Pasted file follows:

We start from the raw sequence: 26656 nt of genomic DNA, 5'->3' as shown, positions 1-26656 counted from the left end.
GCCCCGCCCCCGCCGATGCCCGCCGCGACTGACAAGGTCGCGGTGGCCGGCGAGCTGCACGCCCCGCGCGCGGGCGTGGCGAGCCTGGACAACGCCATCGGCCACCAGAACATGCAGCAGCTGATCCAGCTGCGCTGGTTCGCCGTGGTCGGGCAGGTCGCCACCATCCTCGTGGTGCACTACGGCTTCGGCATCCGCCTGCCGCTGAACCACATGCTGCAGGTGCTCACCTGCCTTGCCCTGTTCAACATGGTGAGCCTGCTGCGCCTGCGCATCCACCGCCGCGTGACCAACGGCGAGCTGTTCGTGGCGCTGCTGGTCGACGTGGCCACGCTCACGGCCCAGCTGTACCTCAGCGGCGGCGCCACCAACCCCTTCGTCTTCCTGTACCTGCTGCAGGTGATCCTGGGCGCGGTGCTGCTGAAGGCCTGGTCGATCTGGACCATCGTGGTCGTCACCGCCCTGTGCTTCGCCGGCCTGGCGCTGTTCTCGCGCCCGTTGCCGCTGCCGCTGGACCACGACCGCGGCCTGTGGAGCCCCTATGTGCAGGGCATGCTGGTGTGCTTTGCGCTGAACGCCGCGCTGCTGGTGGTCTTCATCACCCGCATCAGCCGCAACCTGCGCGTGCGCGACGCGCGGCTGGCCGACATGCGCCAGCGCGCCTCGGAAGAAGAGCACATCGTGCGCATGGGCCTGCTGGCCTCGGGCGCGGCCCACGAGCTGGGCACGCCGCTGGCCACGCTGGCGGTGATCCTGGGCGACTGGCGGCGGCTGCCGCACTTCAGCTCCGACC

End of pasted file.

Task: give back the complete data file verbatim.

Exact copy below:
We start from the raw sequence: 26656 nt of genomic DNA, 5'->3' as shown, positions 1-26656 counted from the left end.
GCCCCGCCCCCGCCGATGCCCGCCGCGACTGACAAGGTCGCGGTGGCCGGCGAGCTGCACGCCCCGCGCGCGGGCGTGGCGAGCCTGGACAACGCCATCGGCCACCAGAACATGCAGCAGCTGATCCAGCTGCGCTGGTTCGCCGTGGTCGGGCAGGTCGCCACCATCCTCGTGGTGCACTACGGCTTCGGCATCCGCCTGCCGCTGAACCACATGCTGCAGGTGCTCACCTGCCTTGCCCTGTTCAACATGGTGAGCCTGCTGCGCCTGCGCATCCACCGCCGCGTGACCAACGGCGAGCTGTTCGTGGCGCTGCTGGTCGACGTGGCCACGCTCACGGCCCAGCTGTACCTCAGCGGCGGCGCCACCAACCCCTTCGTCTTCCTGTACCTGCTGCAGGTGATCCTGGGCGCGGTGCTGCTGAAGGCCTGGTCGATCTGGACCATCGTGGTCGTCACCGCCCTGTGCTTCGCCGGCCTGGCGCTGTTCTCGCGCCCGTTGCCGCTGCCGCTGGACCACGACCGCGGCCTGTGGAGCCCCTATGTGCAGGGCATGCTGGTGTGCTTTGCGCTGAACGCCGCGCTGCTGGTGGTCTTCATCACCCGCATCAGCCGCAACCTGCGCGTGCGCGACGCGCGGCTGGCCGACATGCGCCAGCGCGCCTCGGAAGAAGAGCACATCGTGCGCATGGGCCTGCTGGCCTCGGGCGCGGCCCACGAGCTGGGCACGCCGCTGGCCACGCTGGCGGTGATCCTGGGCGACTGGCGGCGGCTGCCGCACTTCAGCTCCGACC